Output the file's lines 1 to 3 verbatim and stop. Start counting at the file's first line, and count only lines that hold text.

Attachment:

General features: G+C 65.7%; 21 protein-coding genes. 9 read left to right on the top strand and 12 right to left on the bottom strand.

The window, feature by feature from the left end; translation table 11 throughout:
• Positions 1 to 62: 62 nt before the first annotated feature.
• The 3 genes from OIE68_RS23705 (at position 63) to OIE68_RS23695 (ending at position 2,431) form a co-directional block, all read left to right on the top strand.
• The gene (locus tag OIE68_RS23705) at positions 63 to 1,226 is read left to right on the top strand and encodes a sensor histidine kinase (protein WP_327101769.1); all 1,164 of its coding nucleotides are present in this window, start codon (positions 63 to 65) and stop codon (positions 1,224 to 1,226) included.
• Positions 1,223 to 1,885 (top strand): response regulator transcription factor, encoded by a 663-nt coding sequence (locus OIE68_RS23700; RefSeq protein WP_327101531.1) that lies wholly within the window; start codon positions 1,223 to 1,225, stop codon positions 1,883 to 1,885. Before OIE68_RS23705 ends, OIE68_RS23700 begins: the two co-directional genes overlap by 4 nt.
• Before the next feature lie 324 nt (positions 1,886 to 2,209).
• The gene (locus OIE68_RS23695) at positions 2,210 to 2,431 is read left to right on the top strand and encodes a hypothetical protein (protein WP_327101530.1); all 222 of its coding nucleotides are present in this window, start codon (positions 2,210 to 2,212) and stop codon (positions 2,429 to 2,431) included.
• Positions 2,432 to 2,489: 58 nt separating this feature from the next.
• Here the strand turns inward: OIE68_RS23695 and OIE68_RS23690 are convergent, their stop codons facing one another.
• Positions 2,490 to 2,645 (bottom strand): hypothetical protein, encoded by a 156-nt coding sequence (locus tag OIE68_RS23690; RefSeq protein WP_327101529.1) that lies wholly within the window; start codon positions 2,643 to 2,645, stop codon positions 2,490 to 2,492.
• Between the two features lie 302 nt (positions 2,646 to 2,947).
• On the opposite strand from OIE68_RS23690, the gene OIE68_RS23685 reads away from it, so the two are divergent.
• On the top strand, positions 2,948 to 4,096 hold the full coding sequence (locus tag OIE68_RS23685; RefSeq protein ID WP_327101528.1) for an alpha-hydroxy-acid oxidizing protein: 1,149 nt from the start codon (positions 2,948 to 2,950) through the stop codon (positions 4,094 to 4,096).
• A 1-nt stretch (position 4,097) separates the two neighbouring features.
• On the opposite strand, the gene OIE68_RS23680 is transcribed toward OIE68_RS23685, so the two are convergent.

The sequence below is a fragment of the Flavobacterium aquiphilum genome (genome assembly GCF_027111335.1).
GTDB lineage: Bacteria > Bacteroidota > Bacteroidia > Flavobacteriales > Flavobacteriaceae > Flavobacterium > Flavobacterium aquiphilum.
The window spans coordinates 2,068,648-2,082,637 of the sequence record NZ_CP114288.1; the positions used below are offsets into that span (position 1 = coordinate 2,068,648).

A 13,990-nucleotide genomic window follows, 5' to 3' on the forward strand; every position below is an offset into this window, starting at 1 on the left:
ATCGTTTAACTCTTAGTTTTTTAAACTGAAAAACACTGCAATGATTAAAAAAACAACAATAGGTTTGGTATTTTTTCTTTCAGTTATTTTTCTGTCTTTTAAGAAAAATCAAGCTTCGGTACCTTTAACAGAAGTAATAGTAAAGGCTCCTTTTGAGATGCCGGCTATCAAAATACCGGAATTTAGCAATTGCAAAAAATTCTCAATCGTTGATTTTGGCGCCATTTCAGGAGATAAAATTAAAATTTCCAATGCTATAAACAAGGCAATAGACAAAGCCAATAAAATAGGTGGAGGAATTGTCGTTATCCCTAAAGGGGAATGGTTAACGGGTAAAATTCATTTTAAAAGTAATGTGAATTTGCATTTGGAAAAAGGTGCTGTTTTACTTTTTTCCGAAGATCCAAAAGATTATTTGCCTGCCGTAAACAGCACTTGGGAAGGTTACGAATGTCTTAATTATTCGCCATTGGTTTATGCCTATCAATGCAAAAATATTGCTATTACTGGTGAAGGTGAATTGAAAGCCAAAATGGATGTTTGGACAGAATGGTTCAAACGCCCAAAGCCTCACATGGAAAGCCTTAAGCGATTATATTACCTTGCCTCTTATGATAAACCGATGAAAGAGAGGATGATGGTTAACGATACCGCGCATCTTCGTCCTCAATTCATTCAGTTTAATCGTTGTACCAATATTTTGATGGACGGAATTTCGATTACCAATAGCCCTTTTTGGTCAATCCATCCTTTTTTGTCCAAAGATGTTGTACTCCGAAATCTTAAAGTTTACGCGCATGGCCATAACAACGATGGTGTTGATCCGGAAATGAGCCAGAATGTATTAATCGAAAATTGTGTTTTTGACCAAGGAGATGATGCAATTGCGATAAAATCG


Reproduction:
General features: G+C 65.7%; 21 protein-coding genes. 9 read left to right on the top strand and 12 right to left on the bottom strand.

The window, feature by feature from the left end; translation table 11 throughout:
• Positions 1 to 62: 62 nt before the first annotated feature.